by Tim McMahan, Lazy-i.com
Hot shot Saddle Creek Records executive Jason Kulbel is quoted in an article on the Green Shoelace blog that asks the burning question: Is Indie Turning Into Pop? From the article:
Jason Kulbel, label manager for Saddle Creek Records defines the mainstream as somewhat positive. It’s simply “What the majority of people listen to,” he said. “Every band has its own unique circumstances; I am sure it applies to some bands and not others. Each band has different goals and ways they shape their career,” states Kulbel.
As with most indie record labels, Saddle Creek Records leans toward not conforming to the mainstream, yet “[the] mainstream doesn’t always mean ‘bad,’ just that it’s the most popular,” Kulbel said. The general philosophy of Saddle Creek Records is that “the artists must dedicate their lives to the music they love, which represents the band personally and musically.”
The problem with the article’s premise is that it never really defines “Indie” or “pop.” Pop means popular, right? You could argue that indie “turned into pop” in 1992 when Nevermind broke through and became a nationwide hit. In fact, you could say that any indie band that busts into the Billboard top 20 — such as Bright Eyes — has turned pop. But no matter how you look at it, the premise is absurd.
The real question: Is the artist 1) making music primarily to satisfy himself, or 2) compromising his/her artistic vision in an attempt to write a “hit record.” The former historically has been associated with indie artists; the latter typifies commercial shlubs (many of whom never had any artistic vision to begin with). Jake Bellows, for example, is going keep to writing and recording music no matter who listens to his songs. The only thing keeping him from becoming the next Jack Johnson is a few million dollars in marketing. It has nothing to do with quality (Jake’s music is obviously better than Jack’s). But if one of Jake’s songs ever became a hit, well, he’d be considered a pop star (and is there anyone more deserving?).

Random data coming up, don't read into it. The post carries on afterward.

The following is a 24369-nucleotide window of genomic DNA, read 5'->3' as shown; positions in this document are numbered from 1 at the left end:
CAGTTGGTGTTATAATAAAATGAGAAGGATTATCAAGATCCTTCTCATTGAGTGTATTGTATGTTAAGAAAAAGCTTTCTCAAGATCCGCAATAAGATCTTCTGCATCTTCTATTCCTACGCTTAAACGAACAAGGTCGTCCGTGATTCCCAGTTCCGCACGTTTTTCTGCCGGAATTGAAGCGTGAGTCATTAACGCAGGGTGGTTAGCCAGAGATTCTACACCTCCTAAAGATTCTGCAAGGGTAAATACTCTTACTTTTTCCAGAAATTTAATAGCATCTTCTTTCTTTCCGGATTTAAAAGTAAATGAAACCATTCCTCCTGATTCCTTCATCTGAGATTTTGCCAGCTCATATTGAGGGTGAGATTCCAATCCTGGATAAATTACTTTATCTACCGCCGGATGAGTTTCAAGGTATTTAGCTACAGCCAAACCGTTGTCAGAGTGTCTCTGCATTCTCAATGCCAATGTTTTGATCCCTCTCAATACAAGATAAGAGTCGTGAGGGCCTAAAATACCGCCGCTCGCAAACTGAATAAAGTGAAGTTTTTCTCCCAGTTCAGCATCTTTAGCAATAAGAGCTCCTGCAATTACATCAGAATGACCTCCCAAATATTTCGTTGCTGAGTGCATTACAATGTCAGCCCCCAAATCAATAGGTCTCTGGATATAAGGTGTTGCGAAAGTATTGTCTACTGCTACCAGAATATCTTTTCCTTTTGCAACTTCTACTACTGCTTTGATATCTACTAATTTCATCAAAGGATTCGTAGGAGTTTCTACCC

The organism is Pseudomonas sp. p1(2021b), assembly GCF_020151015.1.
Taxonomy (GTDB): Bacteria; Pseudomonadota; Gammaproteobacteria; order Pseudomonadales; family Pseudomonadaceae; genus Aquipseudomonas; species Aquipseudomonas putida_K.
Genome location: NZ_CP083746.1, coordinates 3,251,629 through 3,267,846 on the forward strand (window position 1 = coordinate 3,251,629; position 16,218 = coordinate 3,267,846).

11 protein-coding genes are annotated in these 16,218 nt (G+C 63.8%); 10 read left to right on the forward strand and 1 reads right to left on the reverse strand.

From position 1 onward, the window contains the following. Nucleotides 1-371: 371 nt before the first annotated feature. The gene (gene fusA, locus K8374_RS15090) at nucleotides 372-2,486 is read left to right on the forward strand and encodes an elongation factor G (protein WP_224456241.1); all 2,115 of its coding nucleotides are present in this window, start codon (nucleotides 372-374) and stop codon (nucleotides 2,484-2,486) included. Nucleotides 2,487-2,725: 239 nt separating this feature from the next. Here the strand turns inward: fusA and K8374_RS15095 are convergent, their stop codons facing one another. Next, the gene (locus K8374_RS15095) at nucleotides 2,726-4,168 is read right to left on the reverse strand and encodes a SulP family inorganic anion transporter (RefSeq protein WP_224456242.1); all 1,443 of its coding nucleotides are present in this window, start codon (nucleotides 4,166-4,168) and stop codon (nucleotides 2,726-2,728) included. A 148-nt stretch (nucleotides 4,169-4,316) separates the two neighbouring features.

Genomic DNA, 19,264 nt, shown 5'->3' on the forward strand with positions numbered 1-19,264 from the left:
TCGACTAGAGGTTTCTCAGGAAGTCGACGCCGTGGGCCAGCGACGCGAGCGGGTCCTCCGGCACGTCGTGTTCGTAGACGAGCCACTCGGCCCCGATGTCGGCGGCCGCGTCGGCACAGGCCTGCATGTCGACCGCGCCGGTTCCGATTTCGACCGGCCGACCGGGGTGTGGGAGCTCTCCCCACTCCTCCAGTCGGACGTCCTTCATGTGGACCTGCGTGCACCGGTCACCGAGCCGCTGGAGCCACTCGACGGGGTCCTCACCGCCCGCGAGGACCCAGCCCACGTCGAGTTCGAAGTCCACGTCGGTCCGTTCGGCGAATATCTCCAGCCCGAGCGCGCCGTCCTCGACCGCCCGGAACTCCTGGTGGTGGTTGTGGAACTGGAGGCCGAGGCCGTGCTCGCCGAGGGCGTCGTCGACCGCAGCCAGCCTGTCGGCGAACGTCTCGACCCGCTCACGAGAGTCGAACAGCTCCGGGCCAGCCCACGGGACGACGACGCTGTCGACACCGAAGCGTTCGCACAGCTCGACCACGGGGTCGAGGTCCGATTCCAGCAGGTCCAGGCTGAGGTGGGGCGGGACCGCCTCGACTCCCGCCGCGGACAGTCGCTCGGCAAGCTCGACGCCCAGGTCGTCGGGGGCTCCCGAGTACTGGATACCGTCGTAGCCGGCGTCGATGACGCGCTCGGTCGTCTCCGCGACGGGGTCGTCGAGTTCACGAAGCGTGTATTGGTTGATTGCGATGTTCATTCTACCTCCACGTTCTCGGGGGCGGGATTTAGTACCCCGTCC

If Saddle Creek poured a couple million bucks into marketing the latest Mynabirds album I promise Laura Burhenn’s name would become a household name alongside any other MTV/VH1/CMT diva.
So is marketing the only difference between indie and “pop”? We’ll find out with the new Crystal Castles album cited in the article — something tells me that it would sound the same whether it had been released by Universal or their first label, Canada’s Last Gang Records.
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Two shows on the radar screen tonight:
At Lauritzen Gardens, 100 Bancroft St., Bear Country is playing as part of the garden’s Tempo at Twilight series on the green. Bring your lawn chairs and something to eat. The performance starts at 6 p.m. and runs until 8. Admission is $6 (but free if you’re a Lauritzen member). I saw Brad Hoshaw do a solo set (opening for Orenda Fink) as part of this series last year, and it was a lot of fun, though no one seemed to be paying attention to Brad. The Mynabirds will be playing the series Aug. 17 and Outlaw Con Bandana plays Sept. 14.
Afterward, head on over to the Waiting Room for Dim Light, DJ Kobrakyle and Brave Captain. Get this: It’s some guy named Alex’s birthday — so there’s no cover charge! 9 p.m.
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Read Tim McMahan’s blog daily at Lazy-i.com — an online music magazine that includes feature interviews, reviews and news. The focus is on the national indie music scene with a special emphasis on the best original bands in the Omaha area. Copyright © 2010 Tim McMahan. All rights reserved.
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